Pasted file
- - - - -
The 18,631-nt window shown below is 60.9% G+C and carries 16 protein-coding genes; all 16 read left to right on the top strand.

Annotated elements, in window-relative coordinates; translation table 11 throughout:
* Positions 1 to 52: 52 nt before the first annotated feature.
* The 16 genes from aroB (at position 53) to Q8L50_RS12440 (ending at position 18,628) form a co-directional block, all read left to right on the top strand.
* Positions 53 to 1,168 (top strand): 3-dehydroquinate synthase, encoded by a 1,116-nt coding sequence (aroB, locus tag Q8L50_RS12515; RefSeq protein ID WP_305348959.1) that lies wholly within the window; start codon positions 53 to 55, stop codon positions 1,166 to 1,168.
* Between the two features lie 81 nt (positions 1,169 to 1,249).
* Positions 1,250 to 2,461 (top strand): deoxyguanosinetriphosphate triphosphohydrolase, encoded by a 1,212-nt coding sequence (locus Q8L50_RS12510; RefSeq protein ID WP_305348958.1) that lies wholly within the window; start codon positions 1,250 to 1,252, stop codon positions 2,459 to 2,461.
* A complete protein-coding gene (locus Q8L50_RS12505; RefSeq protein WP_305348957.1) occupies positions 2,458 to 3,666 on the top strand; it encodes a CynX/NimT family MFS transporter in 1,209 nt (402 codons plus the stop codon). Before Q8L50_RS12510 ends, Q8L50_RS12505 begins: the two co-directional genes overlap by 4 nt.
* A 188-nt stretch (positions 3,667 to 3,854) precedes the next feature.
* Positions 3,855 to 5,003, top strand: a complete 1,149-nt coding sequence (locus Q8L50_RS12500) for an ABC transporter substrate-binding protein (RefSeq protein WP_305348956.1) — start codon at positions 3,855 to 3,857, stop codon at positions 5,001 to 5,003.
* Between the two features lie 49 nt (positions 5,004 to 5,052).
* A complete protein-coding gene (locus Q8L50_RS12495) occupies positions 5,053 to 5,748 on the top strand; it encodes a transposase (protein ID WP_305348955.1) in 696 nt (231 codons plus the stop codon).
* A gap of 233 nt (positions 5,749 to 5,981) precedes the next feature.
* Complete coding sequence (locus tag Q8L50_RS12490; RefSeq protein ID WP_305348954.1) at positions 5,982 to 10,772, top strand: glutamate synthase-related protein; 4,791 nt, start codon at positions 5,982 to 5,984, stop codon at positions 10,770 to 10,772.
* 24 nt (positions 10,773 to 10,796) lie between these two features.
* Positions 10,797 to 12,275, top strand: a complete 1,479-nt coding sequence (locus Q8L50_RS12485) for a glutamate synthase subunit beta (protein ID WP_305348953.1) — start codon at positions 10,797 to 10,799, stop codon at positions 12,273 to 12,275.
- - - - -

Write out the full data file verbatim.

The 18,631-nt window shown below is 60.9% G+C and carries 16 protein-coding genes; all 16 read left to right on the top strand.

Annotated elements, in window-relative coordinates; translation table 11 throughout:
* Positions 1 to 52: 52 nt before the first annotated feature.
* The 16 genes from aroB (at position 53) to Q8L50_RS12440 (ending at position 18,628) form a co-directional block, all read left to right on the top strand.
* Positions 53 to 1,168 (top strand): 3-dehydroquinate synthase, encoded by a 1,116-nt coding sequence (aroB, locus tag Q8L50_RS12515; RefSeq protein ID WP_305348959.1) that lies wholly within the window; start codon positions 53 to 55, stop codon positions 1,166 to 1,168.
* Between the two features lie 81 nt (positions 1,169 to 1,249).
* Positions 1,250 to 2,461 (top strand): deoxyguanosinetriphosphate triphosphohydrolase, encoded by a 1,212-nt coding sequence (locus Q8L50_RS12510; RefSeq protein ID WP_305348958.1) that lies wholly within the window; start codon positions 1,250 to 1,252, stop codon positions 2,459 to 2,461.
* A complete protein-coding gene (locus Q8L50_RS12505; RefSeq protein WP_305348957.1) occupies positions 2,458 to 3,666 on the top strand; it encodes a CynX/NimT family MFS transporter in 1,209 nt (402 codons plus the stop codon). Before Q8L50_RS12510 ends, Q8L50_RS12505 begins: the two co-directional genes overlap by 4 nt.
* A 188-nt stretch (positions 3,667 to 3,854) precedes the next feature.
* Positions 3,855 to 5,003, top strand: a complete 1,149-nt coding sequence (locus Q8L50_RS12500) for an ABC transporter substrate-binding protein (RefSeq protein WP_305348956.1) — start codon at positions 3,855 to 3,857, stop codon at positions 5,001 to 5,003.
* Between the two features lie 49 nt (positions 5,004 to 5,052).
* A complete protein-coding gene (locus Q8L50_RS12495) occupies positions 5,053 to 5,748 on the top strand; it encodes a transposase (protein ID WP_305348955.1) in 696 nt (231 codons plus the stop codon).
* A gap of 233 nt (positions 5,749 to 5,981) precedes the next feature.
* Complete coding sequence (locus tag Q8L50_RS12490; RefSeq protein ID WP_305348954.1) at positions 5,982 to 10,772, top strand: glutamate synthase-related protein; 4,791 nt, start codon at positions 5,982 to 5,984, stop codon at positions 10,770 to 10,772.
* 24 nt (positions 10,773 to 10,796) lie between these two features.
* Positions 10,797 to 12,275, top strand: a complete 1,479-nt coding sequence (locus Q8L50_RS12485) for a glutamate synthase subunit beta (protein ID WP_305348953.1) — start codon at positions 10,797 to 10,799, stop codon at positions 12,273 to 12,275.